Artificial defoliation has been used to evaluate the growth and productivity responses of a number of tree species to foliage loss (Coyle et al. 2005), and similar patterns of tolerance for low to moderate defoliation intensities/frequencies and increased susceptibility for moderate to high intensities/frequencies have been described for both hardwood (Betula spp., Eucalyptus spp., Populus spp.) and coniferous (Abies spp., Larix spp., Pinus spp.) species (Bassman et al. 1982; Piene and Little 1990; Bassman and Zwier 1993; Krause and Raffa 1996; Reichenbacker et al. 1996; Kaitaniemi et al 1999; Anttonen et al. 2002; Pinkard et al. 2006). Many of these studies also report the general trend for decreased growth with increasing defoliation intensity, as seen for sweetgum in the current study (Tables 2 and 4). Although this was the general trend, at the end of Years 1 and 3, stem diameter, stem volume, and total biomass all showed small increases in growth from the control (0%) to the low (33%) defoliation level before decreasing through the moderate and high intensity treatments. While it is tempting to suggest this result might indicate an overcompensation to low-intensity defoliation related to enhanced photosynthesis or withintree resource redistribution, as described in other plant systems (Trumble et al. 1993), these stem growth and biomass accumulation inincreases in response to 33% defoliation were not statistically significant and likely resulted from random variation, as suggested by Reichenbacker et al. (1996), who found similar responses to low levels of artificial defoliation in clonal Populus.
The potential long-term effects of more frequent and severe defoliation on sweetgum growth and productivity are demonstrated most clearly by the growth trajectories of trees in each defoliation frequency/intensity class presented in Fig. 1. For all five parameters, at the end of Year 3, it is clear that the growth of trees in the most severe defoliation frequency/intensity class (two artificial defoliation treatments at the 99% level) is lagging behind that of trees in the other classes. For stem height, this represents an 11% reduction in growth relative to the average height of trees in the other defoliation frequency/intensity classes. However, the height growth trajectory of trees receiving two 99% defoliation treatments appears to be parallel with the other classes, and this small difference is likely to become negligible over time, indicating that sweetgum height growth may have some level of tolerance for repeated severe defoliation. Other studies evaluating the effects of natural or simulated herbivory have reported that sweetgum height growth appears to be less susceptible to defoliation than other growth characteristics (Chambers and Smith 1982; Birks 2001).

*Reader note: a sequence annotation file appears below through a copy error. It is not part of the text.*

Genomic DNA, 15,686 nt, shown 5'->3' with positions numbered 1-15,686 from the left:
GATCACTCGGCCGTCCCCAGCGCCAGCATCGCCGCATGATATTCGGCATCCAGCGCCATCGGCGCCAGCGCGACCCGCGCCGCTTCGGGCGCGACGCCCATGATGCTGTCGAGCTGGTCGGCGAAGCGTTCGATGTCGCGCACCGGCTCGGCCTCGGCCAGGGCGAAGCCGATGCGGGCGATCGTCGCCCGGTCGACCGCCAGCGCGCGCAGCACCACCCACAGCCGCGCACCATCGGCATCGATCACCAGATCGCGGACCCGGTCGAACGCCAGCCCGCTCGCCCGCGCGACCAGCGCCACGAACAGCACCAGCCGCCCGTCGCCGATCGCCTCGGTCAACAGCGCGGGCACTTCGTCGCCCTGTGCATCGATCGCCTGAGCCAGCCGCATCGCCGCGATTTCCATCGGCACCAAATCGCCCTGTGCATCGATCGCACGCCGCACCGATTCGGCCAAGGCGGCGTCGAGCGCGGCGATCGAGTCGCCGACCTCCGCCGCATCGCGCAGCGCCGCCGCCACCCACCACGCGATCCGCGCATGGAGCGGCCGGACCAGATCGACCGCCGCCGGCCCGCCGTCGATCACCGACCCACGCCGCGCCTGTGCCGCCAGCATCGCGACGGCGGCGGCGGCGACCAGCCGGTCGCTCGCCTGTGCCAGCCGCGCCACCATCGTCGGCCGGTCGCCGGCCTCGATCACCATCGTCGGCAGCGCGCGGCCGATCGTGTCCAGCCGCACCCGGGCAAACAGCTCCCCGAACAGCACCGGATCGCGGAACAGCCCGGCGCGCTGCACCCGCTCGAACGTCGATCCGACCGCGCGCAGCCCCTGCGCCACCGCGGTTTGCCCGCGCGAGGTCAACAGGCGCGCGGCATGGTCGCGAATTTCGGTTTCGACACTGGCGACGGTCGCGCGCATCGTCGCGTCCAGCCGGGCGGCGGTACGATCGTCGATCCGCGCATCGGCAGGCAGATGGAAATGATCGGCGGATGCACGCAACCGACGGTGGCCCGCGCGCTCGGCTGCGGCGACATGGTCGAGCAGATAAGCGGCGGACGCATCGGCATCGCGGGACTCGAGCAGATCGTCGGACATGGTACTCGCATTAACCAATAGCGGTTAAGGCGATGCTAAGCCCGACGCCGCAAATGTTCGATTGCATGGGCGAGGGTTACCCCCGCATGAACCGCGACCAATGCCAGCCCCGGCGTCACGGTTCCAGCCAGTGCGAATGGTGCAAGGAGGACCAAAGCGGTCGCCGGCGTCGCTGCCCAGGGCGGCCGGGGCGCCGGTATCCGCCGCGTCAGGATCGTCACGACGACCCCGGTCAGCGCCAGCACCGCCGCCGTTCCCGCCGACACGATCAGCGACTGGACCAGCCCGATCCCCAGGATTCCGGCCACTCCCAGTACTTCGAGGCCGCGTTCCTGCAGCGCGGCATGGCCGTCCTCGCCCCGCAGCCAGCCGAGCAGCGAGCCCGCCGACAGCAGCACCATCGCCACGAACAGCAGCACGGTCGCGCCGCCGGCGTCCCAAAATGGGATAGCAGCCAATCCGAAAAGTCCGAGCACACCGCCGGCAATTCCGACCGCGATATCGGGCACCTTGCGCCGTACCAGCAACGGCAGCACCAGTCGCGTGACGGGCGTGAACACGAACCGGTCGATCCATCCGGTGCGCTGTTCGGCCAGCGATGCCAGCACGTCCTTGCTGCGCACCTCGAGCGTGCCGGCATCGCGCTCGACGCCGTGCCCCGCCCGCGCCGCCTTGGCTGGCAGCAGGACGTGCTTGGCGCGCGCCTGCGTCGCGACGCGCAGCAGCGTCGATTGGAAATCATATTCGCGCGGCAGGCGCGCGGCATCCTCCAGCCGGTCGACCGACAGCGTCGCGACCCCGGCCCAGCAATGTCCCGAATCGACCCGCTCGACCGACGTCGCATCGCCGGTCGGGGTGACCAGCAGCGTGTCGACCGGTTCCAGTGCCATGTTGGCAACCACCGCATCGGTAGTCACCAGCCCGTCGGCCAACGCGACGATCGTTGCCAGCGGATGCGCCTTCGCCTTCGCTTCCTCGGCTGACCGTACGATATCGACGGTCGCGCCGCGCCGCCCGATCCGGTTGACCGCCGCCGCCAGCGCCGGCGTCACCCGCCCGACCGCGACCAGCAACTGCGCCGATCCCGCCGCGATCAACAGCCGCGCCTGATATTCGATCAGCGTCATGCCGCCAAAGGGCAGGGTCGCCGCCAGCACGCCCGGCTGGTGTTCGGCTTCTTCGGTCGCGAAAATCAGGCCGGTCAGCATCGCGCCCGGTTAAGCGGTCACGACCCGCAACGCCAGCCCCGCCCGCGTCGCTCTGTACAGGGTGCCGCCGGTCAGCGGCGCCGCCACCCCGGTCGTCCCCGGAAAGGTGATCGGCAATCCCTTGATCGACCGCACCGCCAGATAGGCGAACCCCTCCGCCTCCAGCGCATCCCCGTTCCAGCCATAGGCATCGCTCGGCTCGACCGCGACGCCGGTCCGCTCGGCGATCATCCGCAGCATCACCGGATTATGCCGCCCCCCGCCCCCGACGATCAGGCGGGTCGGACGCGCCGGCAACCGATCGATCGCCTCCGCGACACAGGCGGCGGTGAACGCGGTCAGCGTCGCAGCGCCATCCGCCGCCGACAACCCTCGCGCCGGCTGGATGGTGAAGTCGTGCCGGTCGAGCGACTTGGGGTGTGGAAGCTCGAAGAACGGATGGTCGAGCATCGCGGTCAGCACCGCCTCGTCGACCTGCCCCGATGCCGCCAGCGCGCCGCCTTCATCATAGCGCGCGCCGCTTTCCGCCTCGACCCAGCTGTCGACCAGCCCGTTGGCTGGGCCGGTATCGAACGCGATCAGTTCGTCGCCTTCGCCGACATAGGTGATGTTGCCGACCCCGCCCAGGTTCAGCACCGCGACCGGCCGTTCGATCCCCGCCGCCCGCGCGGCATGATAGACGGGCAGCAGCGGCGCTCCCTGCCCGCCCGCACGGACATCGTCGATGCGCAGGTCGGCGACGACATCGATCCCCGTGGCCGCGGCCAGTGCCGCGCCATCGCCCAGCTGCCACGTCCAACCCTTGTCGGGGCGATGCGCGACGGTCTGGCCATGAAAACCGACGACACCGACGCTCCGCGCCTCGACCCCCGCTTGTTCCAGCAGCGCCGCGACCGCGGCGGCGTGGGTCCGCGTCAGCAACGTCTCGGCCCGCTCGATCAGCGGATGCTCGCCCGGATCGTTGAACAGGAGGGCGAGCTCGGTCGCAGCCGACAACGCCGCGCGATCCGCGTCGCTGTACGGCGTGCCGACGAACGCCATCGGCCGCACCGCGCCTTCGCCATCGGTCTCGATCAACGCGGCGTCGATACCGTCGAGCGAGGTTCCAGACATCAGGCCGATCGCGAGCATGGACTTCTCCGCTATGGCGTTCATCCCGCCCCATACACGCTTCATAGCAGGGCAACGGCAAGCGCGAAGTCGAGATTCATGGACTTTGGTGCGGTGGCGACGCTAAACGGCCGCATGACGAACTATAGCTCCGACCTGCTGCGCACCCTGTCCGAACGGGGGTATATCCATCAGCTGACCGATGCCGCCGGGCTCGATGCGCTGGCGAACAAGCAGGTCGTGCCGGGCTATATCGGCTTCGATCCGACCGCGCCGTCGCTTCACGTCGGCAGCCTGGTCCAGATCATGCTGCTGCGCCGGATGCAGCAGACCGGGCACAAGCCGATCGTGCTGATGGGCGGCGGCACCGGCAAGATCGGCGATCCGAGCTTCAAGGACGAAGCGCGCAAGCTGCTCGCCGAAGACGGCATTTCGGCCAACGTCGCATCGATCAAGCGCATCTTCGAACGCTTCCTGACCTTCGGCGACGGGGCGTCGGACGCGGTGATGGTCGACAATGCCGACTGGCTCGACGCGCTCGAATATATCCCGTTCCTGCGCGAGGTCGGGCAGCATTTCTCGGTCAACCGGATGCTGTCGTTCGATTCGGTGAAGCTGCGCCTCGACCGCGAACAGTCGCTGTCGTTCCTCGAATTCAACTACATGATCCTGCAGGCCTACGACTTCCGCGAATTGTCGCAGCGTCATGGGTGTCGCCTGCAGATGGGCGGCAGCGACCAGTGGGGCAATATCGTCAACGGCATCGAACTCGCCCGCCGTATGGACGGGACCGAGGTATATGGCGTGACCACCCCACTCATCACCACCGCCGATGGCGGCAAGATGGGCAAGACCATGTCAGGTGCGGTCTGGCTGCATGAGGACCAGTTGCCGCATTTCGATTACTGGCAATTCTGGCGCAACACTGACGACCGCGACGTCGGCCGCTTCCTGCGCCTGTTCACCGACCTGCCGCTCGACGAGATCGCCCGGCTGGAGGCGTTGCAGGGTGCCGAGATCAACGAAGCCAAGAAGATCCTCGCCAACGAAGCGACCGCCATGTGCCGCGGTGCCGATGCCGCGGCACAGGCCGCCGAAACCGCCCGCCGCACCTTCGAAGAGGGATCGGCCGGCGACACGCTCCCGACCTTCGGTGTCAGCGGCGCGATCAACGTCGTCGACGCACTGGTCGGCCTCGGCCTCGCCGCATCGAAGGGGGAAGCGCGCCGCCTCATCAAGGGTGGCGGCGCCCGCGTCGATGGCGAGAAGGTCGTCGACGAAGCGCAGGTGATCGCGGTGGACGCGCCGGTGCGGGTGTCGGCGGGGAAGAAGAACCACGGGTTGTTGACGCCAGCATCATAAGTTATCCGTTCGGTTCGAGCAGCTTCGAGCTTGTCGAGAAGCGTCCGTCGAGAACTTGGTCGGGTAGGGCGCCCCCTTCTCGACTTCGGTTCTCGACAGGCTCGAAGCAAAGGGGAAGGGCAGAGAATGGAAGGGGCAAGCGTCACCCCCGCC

The potential long-term effects of repeated, high-intensity defoliation appear to be more pronounced for stem diameter, volume, and total biomass accumulation (Fig. 1) than for other parameters. At the end of Year 3, growth and productivity reductions following two 99% defoliation treatments relative to averages of the other classes were 20 (stem volume), 30 (stem diameter), and 42% (total biomass). Unlike stem height growth, the growth trajectories for these parameters appear to be diverging from the other defoliation frequency/intensity classes, suggesting that repeated severe defoliator outbreaks may pose a serious threat to pulp and biomass yields in short-rotation sweetgum systems.
Overall, the results of this study suggest how intensively managed short-rotation sweetgum might respond to defoliation on a large scale. The data suggest that sweetgum can be expected to be tolerant of defoliation and insect control measures may be unnecessary in situations where monitoring indicates that increases in defoliator population density are expected to be of low intensity or a single occurrence. If survey data indicate a repeated high-density defoliator outbreak that could potentially result in severe defoliation intensity over multiple years, efforts to control insect populations through insecticides or other methods may be warranted and necessary to avoid substantial growth and productivity losses. However, because the data are derived from simulated defoliation, future research should focus on insect-mediated defoliation to more fully understand the interactions of sweetgum, insect defoliation, and shortrotation intensive silviculture.
The authors gratefully acknowledge P. Birks, J. Schuler, M. Gocke, K. Hess, D. Nishida, L. Newton, D. Gadd, and J. Bridges for technical assistance; C. Brownie, F. Isik, and J. Frampton for statistical guidance; G. Hansen of International Paper Co. for helping identify field sites; and F. Hain, B. Goldfarb, F. Gould, C. Davidson, D. Coyle, and J. Schuler for reviewing earlier versions of this manuscript. This work was supported by the N.C. State University Department of Forestry & Environmental Resources and the Hardwood Re-Research Cooperative.